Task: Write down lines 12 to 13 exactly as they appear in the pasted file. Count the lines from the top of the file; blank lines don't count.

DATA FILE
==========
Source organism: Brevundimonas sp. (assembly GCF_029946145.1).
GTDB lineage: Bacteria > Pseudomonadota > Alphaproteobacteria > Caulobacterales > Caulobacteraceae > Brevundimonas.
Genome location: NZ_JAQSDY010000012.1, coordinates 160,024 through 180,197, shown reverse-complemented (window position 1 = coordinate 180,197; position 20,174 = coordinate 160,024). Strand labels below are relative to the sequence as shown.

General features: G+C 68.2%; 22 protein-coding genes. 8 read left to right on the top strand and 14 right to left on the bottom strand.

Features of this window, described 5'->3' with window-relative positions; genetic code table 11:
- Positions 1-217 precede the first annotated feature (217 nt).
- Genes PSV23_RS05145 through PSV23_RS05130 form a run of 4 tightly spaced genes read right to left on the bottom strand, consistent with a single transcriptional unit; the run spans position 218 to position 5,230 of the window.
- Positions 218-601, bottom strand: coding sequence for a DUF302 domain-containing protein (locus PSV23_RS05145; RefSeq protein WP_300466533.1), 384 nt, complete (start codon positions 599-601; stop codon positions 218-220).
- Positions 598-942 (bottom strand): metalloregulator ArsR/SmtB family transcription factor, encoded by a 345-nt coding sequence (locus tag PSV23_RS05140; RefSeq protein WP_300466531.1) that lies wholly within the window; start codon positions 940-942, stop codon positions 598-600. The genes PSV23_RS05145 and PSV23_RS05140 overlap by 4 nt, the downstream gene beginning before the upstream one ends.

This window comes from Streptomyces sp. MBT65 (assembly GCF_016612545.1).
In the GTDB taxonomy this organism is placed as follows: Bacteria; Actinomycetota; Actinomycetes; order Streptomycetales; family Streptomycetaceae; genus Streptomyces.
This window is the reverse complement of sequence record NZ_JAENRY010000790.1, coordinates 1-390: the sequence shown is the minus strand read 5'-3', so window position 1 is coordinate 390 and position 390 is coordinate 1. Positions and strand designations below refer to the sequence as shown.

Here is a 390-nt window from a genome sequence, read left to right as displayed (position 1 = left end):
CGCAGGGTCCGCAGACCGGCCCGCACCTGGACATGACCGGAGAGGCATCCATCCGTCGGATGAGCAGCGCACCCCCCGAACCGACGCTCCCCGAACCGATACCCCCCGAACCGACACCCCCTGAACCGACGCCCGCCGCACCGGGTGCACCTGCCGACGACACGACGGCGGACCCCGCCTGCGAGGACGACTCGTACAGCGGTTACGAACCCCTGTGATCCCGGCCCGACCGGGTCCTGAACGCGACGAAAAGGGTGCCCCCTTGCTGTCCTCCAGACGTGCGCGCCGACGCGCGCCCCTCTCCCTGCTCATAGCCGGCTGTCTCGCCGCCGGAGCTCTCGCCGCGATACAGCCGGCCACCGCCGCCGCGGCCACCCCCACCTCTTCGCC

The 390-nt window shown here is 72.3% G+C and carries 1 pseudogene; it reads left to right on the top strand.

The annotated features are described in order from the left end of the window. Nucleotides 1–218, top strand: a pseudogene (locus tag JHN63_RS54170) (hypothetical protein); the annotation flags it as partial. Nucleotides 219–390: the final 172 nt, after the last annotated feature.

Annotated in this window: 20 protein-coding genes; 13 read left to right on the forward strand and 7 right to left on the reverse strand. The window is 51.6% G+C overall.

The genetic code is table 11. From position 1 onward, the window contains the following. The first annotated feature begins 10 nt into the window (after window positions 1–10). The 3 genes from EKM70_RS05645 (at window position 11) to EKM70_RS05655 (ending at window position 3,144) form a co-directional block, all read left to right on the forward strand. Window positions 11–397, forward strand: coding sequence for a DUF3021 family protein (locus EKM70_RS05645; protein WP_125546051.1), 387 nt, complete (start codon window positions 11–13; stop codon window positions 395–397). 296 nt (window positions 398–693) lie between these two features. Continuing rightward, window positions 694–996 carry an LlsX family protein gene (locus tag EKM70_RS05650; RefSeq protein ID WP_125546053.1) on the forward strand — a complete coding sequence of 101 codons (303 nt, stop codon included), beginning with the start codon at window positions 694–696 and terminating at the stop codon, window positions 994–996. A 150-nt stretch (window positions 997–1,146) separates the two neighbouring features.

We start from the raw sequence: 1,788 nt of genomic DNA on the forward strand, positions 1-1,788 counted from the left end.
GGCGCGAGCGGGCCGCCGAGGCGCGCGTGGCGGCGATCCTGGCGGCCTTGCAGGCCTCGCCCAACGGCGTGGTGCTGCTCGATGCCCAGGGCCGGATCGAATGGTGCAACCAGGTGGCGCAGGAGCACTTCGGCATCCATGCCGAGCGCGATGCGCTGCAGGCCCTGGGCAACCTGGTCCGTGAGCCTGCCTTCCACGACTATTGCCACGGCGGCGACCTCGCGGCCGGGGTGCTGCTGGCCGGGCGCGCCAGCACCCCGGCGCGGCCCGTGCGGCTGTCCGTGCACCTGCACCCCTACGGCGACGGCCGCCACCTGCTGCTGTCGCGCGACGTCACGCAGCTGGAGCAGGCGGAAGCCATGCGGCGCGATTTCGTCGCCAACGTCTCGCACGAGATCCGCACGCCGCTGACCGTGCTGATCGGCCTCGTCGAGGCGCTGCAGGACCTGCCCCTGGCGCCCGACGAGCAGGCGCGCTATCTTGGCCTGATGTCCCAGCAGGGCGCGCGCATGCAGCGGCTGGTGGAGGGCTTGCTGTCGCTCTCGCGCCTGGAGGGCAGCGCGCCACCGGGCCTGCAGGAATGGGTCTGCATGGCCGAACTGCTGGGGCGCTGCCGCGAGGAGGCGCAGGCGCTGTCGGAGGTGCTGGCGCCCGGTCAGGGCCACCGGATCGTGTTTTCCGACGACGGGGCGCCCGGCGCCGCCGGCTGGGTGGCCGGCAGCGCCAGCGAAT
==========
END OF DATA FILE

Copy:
This window is the reverse complement of sequence record NZ_JAENRY010000790.1, coordinates 1-390: the sequence shown is the minus strand read 5'-3', so window position 1 is coordinate 390 and position 390 is coordinate 1. Positions and strand designations below refer to the sequence as shown.

Here is a 390-nt window from a genome sequence, read left to right as displayed (position 1 = left end):